Listserv’s Web-based management interface greatly simplifies the process of creating and managing mailing lists. Subscribers can also manage their own subscriptions, such as changing how they receive mailing list messages (e.g., daily or weekly) and unsubscribing themselves. A clever “wizards” feature bundles together the most common administration tasks so admins can save time hunting through strata of configuration menus. New to Listserv 14.4 is a message-posting applet available to list subscribers that can accept rich HTML with attachments.

Out of the box, the Web interface design is spartan at best. Most organizations will want to take advantage of Listserv’s extensive template features and wrap their own organizational designs around the Listserv functionality.

In the 14.4 release, Listserv has revamped its mail merge feature with what it calls “embedded” mail merge. Previously, to create customized mailing list messages that incorporated fields from a database, Listserv had to be paired with a limited set of LSMTP-compatible servers. With embedded mail merge, the merges are performed within Listserv itself, enabling the customer to use an SMTP server of choice. Because this can slow down Listserv’s performance, particularly for high-traffic mailing lists, the HPO version of Listserv distributes the merge processing across several “slave” servers, which it calls “distribute workers.”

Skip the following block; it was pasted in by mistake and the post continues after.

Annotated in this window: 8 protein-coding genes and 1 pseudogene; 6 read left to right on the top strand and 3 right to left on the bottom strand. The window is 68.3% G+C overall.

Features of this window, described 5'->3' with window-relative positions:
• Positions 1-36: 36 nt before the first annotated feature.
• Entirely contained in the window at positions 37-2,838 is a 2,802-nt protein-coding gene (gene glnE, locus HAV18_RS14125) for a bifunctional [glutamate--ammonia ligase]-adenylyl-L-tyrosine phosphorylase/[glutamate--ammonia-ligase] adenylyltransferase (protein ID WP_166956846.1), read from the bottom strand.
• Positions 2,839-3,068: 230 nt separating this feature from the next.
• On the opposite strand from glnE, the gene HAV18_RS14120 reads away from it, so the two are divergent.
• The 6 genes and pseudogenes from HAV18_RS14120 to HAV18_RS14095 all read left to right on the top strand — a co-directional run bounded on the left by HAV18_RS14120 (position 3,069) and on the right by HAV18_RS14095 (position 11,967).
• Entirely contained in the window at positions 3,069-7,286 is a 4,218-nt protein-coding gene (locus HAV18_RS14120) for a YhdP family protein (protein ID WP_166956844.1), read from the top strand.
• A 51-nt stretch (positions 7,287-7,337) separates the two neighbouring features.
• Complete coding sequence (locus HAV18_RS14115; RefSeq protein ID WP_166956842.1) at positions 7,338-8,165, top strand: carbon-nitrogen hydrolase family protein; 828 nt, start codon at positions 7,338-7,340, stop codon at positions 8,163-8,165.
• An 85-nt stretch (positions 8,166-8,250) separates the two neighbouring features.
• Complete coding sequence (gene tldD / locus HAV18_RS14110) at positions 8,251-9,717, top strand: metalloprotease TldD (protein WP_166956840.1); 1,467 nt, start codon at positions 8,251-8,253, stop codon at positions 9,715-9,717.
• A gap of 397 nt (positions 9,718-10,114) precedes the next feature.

New to HPO version 14.4 is background list maintenance, under which busy servers’ availability is prioritized during active periods. However, this is a single-threaded application for all versions of Listserv, and Listserv does not maximally benefit from the additional efficiency of multiprocessor or multicore CPUs.

For its antivirus protection, Listserv scans messages with its built-in F-Secure engine, available for the Windows and Linux versions. Other Listserv platforms can be configured to consult a Windows or Linux Listserv installation, if available, for remote virus scanning. New in 14.4 for Windows only is support for other third-party anti-virus scanners. Unlike F-Secure, Listserv cannot see or control the availability status of “foreign” virus scanners or know which particular viruses have been detected.

Smaller additions to 14.4 include a new “configuration-owner” keyword, which Listserv administrators can use to prevent list owners from also having access to change their list’s configuration. This keyword separates subscription management from overall list administration.

For a product like Listserv, a long legacy cuts both ways. Its historical foundations remain apparent and are most appreciated by administrators with a strong knowledge of mailing list configuration. At the same time, its long history of service is also a proven track record.

Pros: Cross-platform portability; High-performance scaling; Task-based management wizards.
Cons: Single-threaded architecture; Stark default interface; Limited virus scanning support outside of bundled F-Secure.

Reviewed by: Aaron Weiss
Original Review Date: 10/26/2005
Original Review Version: 14.4